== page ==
Then as now, profits have always trumped human lives for big pharma. In April, it was revealed that at least three SARS vaccines that might have prevented COVID-19 had had their funding cut as they were about to go to clinical trials. As it stands, vaccines are far more expensive to develop than other drugs, and many of the potential customers are the global poor, making pharmaceutical companies reluctant to invest.
Unlike medicines that treat chronic conditions, vaccines cannot be repeatedly sold to a base of long-term customers, making them relatively unattractive investment prospects. “There is just not enough profit margin in it for pharma companies”, according to Nobel laureate and immunologist professor Peter Doherty. “They live by profits and the rules of capitalism. And capitalism has no interest in human beings other than as consumers.”
One of the most effective Ebola vaccines – developed in Canada, produced by a US company and manufactured in Germany – for some represents a counter-example. “That’s how science is done, and we really ought to follow that paradigm”, said doctor Seth Berkley, chief executive of the Gavi Alliance, which is a philanthropic vaccine fund started by Bill Gates. “Covid-19 ... is a global challenge that requires a global response.”
But the reality is that the first nation to manufacture a COVID-19 vaccine at scale will not only be able to revive its productive capacities months ahead of the others but will also single out strategic allies for express shipments – thereby gaining a competitive economic advantage at the same time as it shores up its own imperialist interests.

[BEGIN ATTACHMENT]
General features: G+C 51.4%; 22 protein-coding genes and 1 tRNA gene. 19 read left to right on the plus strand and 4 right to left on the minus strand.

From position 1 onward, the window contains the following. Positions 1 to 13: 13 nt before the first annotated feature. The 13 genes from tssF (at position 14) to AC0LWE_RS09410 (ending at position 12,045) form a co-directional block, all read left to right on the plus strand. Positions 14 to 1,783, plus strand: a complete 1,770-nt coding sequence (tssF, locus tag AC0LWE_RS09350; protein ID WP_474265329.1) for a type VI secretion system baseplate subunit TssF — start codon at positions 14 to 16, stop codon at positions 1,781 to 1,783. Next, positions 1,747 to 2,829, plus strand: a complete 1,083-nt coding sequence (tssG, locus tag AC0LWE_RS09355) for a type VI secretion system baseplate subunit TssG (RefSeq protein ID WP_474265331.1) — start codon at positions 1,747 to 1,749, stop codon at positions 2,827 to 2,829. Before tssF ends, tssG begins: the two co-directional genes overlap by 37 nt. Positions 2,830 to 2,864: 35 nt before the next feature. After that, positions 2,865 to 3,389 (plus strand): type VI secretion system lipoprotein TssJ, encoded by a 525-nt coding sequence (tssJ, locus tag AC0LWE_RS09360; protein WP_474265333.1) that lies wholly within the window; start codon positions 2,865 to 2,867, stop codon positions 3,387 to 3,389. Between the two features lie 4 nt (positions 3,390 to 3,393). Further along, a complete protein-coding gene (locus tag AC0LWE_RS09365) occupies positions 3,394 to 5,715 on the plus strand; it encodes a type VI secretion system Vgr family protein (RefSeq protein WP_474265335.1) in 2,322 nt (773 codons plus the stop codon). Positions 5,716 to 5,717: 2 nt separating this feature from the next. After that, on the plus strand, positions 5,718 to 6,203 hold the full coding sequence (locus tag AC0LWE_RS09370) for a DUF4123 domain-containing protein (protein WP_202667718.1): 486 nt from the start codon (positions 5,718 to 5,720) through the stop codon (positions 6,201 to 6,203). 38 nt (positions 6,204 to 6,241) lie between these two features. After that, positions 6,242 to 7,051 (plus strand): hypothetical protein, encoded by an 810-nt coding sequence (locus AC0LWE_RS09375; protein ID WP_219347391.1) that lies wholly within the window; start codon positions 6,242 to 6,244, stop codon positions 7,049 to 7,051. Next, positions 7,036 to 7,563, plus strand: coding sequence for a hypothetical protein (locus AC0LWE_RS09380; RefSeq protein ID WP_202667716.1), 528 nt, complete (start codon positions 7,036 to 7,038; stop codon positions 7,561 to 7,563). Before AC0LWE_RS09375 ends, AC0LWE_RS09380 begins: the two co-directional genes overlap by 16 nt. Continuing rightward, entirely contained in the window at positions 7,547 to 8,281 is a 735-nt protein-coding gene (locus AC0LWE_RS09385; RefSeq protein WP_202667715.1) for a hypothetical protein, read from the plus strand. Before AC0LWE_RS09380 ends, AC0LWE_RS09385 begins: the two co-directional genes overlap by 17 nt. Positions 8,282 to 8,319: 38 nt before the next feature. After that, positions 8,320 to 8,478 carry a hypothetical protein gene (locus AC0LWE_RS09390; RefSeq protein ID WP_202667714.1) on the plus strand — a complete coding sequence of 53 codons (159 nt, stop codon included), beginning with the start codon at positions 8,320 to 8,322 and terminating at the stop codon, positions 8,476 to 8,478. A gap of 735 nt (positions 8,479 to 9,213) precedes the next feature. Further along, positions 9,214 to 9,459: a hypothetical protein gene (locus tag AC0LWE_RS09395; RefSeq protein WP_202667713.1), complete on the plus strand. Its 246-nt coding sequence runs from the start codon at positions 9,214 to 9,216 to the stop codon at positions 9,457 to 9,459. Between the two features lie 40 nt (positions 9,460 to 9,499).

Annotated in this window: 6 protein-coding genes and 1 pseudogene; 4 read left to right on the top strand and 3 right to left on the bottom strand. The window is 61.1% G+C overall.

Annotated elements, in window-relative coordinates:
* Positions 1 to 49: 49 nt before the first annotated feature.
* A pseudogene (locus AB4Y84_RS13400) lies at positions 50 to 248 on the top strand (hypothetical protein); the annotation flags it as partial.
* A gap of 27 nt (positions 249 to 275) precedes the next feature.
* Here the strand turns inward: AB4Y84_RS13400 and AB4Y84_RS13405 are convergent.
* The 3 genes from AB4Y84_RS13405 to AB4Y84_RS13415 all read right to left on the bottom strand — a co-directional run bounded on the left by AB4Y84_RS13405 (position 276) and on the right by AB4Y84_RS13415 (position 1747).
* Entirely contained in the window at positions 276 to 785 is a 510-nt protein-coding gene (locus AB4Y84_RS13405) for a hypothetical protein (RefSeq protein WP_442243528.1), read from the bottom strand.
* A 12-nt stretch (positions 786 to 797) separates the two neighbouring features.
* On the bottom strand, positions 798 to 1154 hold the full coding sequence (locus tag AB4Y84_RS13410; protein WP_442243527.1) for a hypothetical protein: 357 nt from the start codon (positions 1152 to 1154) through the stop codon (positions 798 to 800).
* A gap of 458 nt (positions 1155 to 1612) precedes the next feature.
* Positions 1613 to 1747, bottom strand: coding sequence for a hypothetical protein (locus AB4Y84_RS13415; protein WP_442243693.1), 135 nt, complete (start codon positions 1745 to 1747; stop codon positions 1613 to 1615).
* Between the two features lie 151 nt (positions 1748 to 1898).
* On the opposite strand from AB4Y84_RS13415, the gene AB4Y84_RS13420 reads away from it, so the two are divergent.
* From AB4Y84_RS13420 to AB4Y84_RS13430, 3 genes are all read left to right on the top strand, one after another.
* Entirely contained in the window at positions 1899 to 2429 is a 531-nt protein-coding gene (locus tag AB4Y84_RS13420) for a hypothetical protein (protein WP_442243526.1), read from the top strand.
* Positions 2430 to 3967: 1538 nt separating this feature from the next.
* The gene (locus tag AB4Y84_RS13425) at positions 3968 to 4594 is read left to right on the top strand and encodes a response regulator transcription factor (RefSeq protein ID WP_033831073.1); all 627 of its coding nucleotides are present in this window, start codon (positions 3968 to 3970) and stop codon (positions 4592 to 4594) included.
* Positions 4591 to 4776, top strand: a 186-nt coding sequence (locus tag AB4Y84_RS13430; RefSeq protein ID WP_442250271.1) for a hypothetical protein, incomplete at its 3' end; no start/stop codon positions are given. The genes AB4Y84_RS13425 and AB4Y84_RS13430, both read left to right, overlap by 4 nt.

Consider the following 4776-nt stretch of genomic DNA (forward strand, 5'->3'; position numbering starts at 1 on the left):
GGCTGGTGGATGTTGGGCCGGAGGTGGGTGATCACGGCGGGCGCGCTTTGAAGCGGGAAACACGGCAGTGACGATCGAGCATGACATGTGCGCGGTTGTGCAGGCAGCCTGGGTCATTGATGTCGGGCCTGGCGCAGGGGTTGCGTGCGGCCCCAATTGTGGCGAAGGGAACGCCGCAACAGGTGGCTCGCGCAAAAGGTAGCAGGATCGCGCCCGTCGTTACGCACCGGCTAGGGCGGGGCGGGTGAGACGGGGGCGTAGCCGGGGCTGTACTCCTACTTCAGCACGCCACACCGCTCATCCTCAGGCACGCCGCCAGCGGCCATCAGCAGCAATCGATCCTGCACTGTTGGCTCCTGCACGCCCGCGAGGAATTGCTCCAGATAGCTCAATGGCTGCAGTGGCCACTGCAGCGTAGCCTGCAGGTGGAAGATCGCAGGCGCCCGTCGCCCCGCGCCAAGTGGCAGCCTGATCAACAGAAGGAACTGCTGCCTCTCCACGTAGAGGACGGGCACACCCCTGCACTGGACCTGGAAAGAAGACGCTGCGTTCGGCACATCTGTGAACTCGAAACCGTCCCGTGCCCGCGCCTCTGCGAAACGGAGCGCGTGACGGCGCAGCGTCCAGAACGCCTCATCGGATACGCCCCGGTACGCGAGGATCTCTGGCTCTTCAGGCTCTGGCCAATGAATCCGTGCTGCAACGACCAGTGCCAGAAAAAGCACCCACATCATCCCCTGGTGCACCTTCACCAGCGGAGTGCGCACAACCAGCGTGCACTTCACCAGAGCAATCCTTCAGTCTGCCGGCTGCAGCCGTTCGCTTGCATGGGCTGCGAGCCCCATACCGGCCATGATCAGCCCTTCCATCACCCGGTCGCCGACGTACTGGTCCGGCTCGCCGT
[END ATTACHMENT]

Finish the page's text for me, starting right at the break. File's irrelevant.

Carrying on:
The hope for genuine international cooperation in this context is painfully naive. At the end of the day, global capitalism’s priorities are fundamentally incompatible with saving lives. As Berkley more astutely observes, “We have enough land-based nuclear missiles to destroy the world. And in case that does not work, we keep air-based missiles and submarines. And that’s to prevent something much less likely than the evolutionary certainty that is a pandemic virus”.
The crew of the Theodore Roosevelt were made painfully aware of this when the Trump administration refused to allow them to disembark earlier this year. Beseeching his superiors to allow the sailors into Guam, the carrier’s commander insisted, “We are not at war. Sailors do not need to die”.
But in the face of the pandemic, US imperialism is very much at war. After his subsequent sacking, the crew gave its captain a tumultuous send-off that bordered on mutiny. His action had cut across a policy of military aggression in which US soldiers’ lives are of no more consequence, in the final analysis, than those of the Iranians, Venezuelans, Yemenis, Afghans, Iraqis or Somalis they are sent to kill.